Perhaps some kind of digital siren and flashing red-light to give priority to medically relevant image data on the information highway would help (as we grant it for an ambulance on the motorway). Hundreds of such systems are already implemented in developed countries and you can test the technology yourself: e.g. here.

    So why shouldn’t this be possible, given the political will and generating cooperation among the pathologist-community, the microscope producing companies (even those who compete), the digital-commoners and some crucial political actors? Why not build – right now – a global infrastructure for data sharing for this kind of life saving uses? If it is possible to fly to the moon or to put finally the fibre optic undersea cable which connects African countries to the internet, why shouldn’t it be possible to build the infrastructure to pool pathologist’s expertise?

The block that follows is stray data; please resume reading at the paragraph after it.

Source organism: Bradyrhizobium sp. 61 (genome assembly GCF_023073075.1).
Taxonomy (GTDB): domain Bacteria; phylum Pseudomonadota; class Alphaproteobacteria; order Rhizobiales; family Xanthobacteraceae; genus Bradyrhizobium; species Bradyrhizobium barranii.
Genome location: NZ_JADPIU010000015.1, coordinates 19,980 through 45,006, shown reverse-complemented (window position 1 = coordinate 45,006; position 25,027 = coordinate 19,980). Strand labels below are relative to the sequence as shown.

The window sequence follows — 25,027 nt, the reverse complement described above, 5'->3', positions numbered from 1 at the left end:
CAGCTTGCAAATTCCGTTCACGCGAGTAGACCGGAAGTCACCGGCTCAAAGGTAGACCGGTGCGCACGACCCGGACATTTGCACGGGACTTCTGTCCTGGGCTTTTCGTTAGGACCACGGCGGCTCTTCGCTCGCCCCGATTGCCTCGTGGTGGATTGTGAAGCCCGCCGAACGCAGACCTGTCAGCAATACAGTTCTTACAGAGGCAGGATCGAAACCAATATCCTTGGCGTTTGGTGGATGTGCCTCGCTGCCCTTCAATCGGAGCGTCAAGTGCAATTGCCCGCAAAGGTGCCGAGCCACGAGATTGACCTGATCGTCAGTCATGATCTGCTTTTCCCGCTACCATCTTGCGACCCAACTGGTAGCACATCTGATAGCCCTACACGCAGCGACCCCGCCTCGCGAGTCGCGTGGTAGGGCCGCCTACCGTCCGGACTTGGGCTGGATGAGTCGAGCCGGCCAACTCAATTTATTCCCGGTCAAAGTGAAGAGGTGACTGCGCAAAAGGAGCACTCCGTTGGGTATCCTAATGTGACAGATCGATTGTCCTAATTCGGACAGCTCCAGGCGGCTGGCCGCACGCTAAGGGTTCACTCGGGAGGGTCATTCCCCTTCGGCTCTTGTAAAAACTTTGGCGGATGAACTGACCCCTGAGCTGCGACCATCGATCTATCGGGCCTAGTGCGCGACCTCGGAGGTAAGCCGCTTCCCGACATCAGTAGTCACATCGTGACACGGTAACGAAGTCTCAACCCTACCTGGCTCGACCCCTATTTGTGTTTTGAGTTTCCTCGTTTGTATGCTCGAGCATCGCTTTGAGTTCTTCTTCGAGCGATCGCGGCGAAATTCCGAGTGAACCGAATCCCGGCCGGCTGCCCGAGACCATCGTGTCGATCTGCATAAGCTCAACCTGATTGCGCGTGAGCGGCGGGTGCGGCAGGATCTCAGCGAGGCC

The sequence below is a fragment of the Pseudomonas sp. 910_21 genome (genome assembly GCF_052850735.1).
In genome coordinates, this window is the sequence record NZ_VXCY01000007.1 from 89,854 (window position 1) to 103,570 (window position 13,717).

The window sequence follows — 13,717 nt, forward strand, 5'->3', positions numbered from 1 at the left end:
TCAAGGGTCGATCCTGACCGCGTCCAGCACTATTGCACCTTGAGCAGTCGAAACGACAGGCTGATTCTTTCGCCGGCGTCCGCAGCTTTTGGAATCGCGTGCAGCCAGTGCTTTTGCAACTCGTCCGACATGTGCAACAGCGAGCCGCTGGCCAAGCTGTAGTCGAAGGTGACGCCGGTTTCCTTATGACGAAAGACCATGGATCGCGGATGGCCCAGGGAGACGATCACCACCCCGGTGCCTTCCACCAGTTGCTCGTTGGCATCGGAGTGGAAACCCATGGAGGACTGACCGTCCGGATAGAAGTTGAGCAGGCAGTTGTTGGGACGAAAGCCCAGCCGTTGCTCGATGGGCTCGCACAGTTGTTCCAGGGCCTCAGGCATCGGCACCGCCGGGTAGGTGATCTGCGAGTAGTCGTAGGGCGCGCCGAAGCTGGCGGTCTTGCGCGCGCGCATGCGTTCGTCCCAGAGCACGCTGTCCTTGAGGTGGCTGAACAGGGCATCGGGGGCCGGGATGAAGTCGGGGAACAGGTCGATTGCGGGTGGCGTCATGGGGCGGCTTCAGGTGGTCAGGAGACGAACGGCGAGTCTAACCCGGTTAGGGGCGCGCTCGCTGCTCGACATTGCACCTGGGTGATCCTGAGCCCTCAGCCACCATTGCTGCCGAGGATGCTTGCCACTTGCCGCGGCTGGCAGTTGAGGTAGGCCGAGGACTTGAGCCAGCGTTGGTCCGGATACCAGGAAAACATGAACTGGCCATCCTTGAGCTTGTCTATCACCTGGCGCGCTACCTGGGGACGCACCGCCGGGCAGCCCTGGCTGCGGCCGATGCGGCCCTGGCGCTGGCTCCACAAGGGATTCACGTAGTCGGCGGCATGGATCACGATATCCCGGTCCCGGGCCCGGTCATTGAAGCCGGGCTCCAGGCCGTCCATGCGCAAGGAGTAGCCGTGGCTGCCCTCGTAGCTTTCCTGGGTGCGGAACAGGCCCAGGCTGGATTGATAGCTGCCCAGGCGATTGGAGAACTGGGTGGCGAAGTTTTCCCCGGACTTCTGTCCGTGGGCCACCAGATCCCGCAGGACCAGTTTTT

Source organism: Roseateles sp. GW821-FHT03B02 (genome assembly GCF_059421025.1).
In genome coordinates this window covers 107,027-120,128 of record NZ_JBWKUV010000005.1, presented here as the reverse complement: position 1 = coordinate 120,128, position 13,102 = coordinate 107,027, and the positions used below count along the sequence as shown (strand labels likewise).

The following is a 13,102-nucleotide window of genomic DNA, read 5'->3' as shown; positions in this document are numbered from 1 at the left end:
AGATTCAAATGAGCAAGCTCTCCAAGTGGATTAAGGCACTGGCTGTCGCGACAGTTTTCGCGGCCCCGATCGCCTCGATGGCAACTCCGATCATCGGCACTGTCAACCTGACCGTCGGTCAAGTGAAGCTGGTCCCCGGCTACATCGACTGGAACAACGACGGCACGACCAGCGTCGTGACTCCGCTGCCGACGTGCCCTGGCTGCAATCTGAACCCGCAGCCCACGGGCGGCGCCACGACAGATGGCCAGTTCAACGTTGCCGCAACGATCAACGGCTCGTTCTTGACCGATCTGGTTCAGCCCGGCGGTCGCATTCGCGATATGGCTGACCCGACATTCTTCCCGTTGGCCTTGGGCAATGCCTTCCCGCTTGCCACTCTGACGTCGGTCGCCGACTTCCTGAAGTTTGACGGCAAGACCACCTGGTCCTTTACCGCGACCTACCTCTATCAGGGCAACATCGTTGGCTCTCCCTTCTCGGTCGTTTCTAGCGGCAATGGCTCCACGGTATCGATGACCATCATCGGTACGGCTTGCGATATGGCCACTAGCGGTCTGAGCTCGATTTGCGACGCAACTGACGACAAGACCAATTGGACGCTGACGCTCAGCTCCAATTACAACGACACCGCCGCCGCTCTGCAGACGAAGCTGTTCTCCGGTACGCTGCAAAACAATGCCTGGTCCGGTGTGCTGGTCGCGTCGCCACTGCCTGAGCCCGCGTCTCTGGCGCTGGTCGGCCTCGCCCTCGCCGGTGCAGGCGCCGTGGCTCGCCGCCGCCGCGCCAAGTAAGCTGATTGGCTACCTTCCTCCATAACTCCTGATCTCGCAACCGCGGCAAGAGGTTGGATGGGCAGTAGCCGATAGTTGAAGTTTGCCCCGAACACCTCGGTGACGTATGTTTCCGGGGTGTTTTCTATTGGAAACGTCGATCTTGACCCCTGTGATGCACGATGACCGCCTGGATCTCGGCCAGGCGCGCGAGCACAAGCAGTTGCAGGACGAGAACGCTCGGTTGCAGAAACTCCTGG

For me, Agostino Faravelli is a true commoner. But the truth is that he just heard talking about the Commons for the first time during the World Commons Forum. Even though what he does every day is, in my view, contributes to the construction of a new global telepathology commons!

    Here is a 36 seconds cartoon summary:

    The audience in Salzburg gave wonderful feedback:

    • „next level health care“
    • get your hardware manufacturer to Open Source their hardware/software to allow a community build software for you
      • allow a technical community to write software for you.
      • model for sharing knowledge via telecommunication in other fields
      • thanks for showing us, what a difference a real global commons project makes!

    It would be interesting to get the project in touch with open medicine initiatives, the Health Commons Project and many others, to get their feedback.